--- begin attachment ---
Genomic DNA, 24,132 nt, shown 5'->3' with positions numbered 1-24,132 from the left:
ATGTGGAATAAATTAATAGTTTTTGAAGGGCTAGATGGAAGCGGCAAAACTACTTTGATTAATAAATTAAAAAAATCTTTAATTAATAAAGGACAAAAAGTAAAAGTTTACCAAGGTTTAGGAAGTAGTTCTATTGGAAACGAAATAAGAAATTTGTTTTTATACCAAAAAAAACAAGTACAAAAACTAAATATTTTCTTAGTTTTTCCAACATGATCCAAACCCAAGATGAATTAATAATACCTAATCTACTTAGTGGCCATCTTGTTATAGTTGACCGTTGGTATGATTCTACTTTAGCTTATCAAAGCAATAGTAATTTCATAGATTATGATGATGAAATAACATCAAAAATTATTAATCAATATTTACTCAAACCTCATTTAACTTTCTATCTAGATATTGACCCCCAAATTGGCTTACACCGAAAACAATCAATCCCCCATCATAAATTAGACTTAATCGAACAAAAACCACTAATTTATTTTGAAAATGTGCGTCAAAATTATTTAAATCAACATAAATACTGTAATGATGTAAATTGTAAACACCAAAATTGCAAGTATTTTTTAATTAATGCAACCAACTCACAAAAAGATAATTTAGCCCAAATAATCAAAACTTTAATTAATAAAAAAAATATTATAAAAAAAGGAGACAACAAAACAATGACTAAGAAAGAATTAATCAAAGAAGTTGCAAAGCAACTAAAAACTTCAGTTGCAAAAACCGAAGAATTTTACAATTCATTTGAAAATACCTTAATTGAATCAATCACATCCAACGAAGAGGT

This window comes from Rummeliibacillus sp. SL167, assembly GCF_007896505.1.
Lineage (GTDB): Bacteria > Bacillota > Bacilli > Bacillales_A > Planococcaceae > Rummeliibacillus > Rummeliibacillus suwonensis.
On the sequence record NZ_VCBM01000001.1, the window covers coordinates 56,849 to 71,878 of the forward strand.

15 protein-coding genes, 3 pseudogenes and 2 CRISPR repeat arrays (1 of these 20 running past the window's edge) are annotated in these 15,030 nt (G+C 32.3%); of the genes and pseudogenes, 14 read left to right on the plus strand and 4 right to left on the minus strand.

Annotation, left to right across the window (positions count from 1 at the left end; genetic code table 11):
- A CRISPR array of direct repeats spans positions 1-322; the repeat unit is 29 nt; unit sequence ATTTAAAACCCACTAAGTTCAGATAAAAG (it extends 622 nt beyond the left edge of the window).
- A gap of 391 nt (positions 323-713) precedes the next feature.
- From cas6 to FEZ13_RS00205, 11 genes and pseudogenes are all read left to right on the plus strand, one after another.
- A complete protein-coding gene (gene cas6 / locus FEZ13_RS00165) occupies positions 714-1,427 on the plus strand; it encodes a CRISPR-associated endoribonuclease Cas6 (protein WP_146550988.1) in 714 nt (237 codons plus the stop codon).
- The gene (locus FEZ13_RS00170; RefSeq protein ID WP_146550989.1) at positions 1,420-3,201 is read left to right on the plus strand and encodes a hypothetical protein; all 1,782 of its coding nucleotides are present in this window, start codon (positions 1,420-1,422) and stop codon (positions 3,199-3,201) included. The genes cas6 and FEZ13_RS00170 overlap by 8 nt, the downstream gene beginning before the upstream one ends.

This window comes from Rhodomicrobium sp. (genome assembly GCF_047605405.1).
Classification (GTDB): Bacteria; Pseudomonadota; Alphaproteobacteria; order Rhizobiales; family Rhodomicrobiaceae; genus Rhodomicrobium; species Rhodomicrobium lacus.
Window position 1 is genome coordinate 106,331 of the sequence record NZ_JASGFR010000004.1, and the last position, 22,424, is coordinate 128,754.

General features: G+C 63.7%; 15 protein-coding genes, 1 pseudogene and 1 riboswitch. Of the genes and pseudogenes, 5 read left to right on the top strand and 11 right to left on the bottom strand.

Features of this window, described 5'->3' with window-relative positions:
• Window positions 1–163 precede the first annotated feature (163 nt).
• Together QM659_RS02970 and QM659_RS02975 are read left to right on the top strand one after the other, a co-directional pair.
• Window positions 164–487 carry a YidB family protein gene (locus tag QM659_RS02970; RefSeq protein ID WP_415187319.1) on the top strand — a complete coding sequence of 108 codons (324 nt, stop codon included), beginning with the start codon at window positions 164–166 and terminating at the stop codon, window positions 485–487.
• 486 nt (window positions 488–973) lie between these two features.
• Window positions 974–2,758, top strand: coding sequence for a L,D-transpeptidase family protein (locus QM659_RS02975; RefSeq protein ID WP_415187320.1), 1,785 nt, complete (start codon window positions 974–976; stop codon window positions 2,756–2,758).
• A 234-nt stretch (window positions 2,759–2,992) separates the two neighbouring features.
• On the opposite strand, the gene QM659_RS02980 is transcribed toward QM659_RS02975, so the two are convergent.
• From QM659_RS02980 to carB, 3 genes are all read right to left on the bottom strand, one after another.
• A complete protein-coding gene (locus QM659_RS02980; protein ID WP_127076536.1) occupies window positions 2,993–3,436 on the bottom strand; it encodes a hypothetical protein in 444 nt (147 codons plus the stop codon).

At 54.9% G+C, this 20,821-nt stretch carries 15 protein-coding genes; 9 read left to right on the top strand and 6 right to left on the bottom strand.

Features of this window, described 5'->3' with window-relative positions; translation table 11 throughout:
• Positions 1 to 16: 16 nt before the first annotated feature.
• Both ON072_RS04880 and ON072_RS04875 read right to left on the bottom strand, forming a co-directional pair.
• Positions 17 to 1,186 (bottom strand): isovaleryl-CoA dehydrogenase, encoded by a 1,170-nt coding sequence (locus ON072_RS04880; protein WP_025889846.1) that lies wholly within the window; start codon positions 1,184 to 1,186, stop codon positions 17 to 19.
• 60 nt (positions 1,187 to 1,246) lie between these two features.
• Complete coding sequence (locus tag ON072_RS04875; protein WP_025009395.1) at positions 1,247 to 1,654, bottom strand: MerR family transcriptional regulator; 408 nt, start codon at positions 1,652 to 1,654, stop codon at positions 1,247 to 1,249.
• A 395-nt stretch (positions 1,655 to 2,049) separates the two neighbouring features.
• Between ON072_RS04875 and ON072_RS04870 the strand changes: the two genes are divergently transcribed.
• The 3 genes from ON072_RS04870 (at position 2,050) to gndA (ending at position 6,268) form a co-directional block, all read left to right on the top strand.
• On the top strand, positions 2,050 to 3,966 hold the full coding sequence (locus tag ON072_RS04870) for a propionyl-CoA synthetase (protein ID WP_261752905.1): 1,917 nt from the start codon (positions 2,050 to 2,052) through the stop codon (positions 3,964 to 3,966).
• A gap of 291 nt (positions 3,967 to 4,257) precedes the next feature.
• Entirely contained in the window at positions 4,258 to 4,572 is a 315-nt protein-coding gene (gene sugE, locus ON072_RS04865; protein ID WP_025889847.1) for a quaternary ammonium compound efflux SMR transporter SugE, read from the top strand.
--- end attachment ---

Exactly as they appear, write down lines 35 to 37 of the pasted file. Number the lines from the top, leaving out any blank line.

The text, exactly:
• Between ON072_RS04875 and ON072_RS04870 the strand changes: the two genes are divergently transcribed.
• The 3 genes from ON072_RS04870 (at position 2,050) to gndA (ending at position 6,268) form a co-directional block, all read left to right on the top strand.
• On the top strand, positions 2,050 to 3,966 hold the full coding sequence (locus tag ON072_RS04870) for a propionyl-CoA synthetase (protein ID WP_261752905.1): 1,917 nt from the start codon (positions 2,050 to 2,052) through the stop codon (positions 3,964 to 3,966).